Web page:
History of the Criminal Justice Profession

A study into the history of criminal justice is both long and colorful with some of the earliest recordings from the Greek and Roman times that made criminal justice a family matter. If someone did another individual wrong, it was not the government’s role to step in, but rather it was left up to the victim’s family to decide the punishment of the offender. In many times, a private war might break out where the punishment became more severe than the criminal act itself.

  • Criminal justice in the Middle Ages was often handled by blood feuds, where a vendetta of violence was immediately carried out against the offender and his family, and where the feud would go back and forth between parties, eclipsing even the violence of the original crime. For lesser criminal acts, a form of payment retribution to the victim or to the victim’s family was very common. When the offender could not pay his way, corporal punishment was introduced that included everything from mutilation, to a whipping or flogging, to some form of branding, and even death in some cases. State-administered criminal justice, when enacted, usually took the form of banishment or the exiling of the offender to an island or territory at the edge of the empire. Prison incarceration was not widely used until much later into the nineteenth century.
  • The history of criminal justice in the United States begins during its colonial era that relied upon the English form of justice in the “common law” system. Common Law relied on “precedent” where the law was derived from a judge’s decision in court. The underlying premise to common law is that it is unfair to treat similar facts differently on different occasions (i.e., precedence of how a law was interpreted in a past case is used to render a decision in the present case). The common law system provided colonial America with a set of guidelines or laws in which to administer criminal justice.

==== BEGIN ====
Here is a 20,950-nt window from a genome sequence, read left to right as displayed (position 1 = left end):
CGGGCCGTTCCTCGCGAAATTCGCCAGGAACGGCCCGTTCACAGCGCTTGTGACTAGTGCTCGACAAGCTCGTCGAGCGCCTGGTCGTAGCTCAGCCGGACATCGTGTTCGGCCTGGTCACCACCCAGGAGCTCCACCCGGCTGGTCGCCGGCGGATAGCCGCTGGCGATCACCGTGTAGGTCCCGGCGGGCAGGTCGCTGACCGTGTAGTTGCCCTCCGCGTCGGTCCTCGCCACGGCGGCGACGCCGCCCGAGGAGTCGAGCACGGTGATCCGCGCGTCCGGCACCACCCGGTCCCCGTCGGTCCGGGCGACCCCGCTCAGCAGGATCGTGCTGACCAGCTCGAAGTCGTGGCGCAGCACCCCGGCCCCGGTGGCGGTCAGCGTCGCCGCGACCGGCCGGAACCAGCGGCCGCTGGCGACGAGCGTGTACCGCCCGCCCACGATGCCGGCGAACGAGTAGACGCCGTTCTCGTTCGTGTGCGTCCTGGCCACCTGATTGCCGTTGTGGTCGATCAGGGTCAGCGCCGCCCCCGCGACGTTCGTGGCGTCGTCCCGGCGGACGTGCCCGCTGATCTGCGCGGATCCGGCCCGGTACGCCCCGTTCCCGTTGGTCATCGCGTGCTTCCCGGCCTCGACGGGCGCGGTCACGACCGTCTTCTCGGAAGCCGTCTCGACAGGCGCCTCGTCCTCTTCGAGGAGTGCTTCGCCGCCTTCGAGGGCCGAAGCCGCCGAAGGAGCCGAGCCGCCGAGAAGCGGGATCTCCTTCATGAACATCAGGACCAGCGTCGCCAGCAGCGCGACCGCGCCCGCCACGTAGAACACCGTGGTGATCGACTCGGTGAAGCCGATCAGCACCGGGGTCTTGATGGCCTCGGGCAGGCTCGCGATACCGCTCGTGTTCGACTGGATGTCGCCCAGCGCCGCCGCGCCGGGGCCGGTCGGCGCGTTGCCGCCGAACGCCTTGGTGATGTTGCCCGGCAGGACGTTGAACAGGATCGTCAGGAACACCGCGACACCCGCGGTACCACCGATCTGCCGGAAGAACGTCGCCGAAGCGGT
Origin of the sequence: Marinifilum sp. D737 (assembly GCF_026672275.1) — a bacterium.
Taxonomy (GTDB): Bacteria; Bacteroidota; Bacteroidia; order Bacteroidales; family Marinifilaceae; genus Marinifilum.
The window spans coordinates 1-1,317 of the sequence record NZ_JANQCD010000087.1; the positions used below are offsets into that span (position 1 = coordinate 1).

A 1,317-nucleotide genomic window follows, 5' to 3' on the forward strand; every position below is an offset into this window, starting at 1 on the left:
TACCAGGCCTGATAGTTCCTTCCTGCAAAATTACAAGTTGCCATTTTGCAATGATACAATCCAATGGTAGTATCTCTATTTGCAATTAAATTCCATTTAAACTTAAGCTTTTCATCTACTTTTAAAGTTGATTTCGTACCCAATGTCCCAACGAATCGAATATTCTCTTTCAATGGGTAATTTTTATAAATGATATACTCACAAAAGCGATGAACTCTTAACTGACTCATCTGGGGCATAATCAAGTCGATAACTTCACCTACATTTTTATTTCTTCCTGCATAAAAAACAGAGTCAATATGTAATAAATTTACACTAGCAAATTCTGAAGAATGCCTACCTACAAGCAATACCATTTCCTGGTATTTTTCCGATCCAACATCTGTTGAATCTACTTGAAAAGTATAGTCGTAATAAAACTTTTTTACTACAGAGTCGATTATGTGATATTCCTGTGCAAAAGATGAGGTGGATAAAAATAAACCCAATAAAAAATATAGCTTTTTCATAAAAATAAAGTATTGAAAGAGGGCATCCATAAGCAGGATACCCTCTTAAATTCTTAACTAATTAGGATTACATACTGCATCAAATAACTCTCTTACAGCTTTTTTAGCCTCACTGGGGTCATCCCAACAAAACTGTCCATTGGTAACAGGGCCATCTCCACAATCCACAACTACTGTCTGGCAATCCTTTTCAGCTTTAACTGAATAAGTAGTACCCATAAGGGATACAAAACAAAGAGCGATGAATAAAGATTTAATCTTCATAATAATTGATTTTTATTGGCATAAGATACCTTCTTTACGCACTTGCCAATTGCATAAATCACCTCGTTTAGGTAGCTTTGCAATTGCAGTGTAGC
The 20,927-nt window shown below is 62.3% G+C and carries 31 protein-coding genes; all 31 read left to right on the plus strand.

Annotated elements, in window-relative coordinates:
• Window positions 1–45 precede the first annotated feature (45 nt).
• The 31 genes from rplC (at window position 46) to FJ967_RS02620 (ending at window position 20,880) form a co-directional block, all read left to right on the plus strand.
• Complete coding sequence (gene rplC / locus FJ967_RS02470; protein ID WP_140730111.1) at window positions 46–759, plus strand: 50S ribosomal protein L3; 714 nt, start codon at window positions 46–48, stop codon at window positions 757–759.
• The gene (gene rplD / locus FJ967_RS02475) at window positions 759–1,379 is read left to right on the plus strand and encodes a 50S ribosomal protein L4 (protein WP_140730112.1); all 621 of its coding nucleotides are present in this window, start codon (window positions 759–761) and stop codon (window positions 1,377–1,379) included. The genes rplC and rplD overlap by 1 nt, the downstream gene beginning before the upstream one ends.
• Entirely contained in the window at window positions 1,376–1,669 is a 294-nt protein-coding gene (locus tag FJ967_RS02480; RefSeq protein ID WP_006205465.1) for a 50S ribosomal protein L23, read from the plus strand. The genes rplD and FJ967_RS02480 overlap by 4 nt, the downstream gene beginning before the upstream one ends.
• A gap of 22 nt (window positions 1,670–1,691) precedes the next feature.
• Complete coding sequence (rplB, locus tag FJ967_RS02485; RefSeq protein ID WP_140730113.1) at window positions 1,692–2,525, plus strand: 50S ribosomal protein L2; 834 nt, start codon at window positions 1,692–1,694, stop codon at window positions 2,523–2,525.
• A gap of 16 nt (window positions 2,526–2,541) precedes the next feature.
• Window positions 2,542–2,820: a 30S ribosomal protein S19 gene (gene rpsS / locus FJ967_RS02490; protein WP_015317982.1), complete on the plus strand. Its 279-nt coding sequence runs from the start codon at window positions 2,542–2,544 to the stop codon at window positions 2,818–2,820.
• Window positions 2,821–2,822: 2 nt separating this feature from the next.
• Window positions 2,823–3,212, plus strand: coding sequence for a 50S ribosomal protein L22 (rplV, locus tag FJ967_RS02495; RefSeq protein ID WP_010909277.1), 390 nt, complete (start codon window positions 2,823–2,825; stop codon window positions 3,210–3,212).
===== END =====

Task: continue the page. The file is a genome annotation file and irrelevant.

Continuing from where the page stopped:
• History of the Criminal Justice Profession
  • This system also separated criminal acts into two classes, known as “felonies” and “misdemeanors.” The definition for a felony was any serious crime that involved a penalty to the offender’s lands and possessions. All other crimes fell into the category of misdemeanors, where the punishment generally meant a monetary payment. Today, the United States uses the term “felon” to define any crime that is punishable by death or imprisonment of over one year, whereas the term “misdemeanor” is used to imply a jail sentence of less than one year or when a monetary fine is imposed.
  • At the time of colonial America, there were very few lawyers that could be called upon to translate the law with any amount of certainty, thereby allowing many creative explanations or interpretations for the common law system. Criminal justice in the colonies was in fact insufficient to handle much of the early American crime due largely to the unevenness in applying punishments, combined with a lack of law education on the part of those individuals that were given the task of law interpretation.
  • As America went from a group of individual colonies to a series of united states, the criminal justice system took on a much more sophisticated role in protecting society. Law enforcement became one of being a multi-tier and intertwined group of organizations, with local community enforcement overseen by a state government enforcement that was overshadowed on a broader, national scale by the federal government law enforcement.

Today, an individual can work on any one of the three tier levels of the United States criminal justice system. Those seeking to get a Criminal Justice degree have the opportunity to specialize as an investigator, as a protector, as an enforcer, and as one that administers justice in the courtroom. Planning a career in criminal justice means a freedom of choice to work in your hometown, or state, or perform on a much larger stage at the federal level of law enforcement.

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